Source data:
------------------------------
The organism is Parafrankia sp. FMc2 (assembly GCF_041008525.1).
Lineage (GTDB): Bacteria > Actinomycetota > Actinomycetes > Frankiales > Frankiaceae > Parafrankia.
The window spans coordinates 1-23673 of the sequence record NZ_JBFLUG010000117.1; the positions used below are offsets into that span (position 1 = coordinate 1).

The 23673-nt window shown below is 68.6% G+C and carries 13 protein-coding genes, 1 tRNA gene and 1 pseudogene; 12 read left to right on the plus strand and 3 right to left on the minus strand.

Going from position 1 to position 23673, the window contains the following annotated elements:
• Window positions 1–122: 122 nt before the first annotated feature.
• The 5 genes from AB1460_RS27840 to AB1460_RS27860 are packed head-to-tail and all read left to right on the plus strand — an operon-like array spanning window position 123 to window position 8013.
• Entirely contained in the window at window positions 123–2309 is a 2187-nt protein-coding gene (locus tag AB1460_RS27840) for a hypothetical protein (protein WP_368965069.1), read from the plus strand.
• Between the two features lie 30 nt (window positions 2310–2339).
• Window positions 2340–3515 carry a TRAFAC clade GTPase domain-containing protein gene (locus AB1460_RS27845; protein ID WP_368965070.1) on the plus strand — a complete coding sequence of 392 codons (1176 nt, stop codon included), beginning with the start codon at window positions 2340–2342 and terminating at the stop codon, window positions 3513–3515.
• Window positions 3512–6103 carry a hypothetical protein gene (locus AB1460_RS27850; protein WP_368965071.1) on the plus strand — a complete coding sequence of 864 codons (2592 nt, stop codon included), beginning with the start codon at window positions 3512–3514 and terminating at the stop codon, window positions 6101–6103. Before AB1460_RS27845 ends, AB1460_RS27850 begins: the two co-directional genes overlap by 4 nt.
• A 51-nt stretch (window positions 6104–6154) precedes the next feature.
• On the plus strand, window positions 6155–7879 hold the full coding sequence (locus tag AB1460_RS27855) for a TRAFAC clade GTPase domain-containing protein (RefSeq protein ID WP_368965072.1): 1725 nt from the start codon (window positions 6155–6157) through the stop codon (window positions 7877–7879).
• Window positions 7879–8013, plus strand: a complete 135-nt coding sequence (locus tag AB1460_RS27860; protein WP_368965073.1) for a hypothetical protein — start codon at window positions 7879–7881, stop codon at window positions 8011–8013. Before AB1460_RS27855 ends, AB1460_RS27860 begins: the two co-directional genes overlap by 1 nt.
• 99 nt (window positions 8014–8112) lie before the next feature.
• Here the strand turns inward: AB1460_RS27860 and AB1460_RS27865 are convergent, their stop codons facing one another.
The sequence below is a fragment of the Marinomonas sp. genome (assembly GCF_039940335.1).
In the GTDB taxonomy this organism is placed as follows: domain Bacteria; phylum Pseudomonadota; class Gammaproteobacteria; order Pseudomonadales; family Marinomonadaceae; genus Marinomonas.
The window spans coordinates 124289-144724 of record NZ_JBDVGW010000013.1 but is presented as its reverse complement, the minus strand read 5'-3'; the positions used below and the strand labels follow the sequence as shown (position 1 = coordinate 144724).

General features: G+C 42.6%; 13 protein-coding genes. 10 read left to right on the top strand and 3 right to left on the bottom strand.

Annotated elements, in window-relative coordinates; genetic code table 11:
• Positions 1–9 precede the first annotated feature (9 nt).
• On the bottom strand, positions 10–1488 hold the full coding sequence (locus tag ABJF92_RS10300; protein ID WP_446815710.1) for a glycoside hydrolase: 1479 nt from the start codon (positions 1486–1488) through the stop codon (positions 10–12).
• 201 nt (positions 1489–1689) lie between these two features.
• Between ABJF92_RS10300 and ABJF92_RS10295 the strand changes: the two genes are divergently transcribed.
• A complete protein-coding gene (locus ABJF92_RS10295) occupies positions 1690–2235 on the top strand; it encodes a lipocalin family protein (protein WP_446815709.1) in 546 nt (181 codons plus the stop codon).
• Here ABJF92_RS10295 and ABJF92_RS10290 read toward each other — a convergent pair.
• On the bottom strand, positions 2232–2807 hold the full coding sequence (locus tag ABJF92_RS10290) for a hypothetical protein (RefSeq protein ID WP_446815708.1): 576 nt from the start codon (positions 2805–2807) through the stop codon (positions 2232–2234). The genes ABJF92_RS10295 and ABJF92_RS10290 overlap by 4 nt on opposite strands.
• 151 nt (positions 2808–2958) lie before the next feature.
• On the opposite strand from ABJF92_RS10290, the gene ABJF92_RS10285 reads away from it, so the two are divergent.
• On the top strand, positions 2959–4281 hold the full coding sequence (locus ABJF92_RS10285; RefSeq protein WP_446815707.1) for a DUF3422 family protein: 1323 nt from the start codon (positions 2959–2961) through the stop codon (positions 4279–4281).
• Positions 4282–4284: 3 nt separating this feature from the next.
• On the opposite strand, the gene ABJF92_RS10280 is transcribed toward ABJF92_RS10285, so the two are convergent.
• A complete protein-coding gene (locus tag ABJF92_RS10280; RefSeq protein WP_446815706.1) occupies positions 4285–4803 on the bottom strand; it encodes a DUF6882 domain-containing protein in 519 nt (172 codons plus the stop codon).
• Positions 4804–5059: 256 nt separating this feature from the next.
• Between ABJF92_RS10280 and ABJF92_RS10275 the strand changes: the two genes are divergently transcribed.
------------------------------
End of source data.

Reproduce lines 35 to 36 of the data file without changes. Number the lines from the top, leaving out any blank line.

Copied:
• Positions 4804–5059: 256 nt separating this feature from the next.
• Between ABJF92_RS10280 and ABJF92_RS10275 the strand changes: the two genes are divergently transcribed.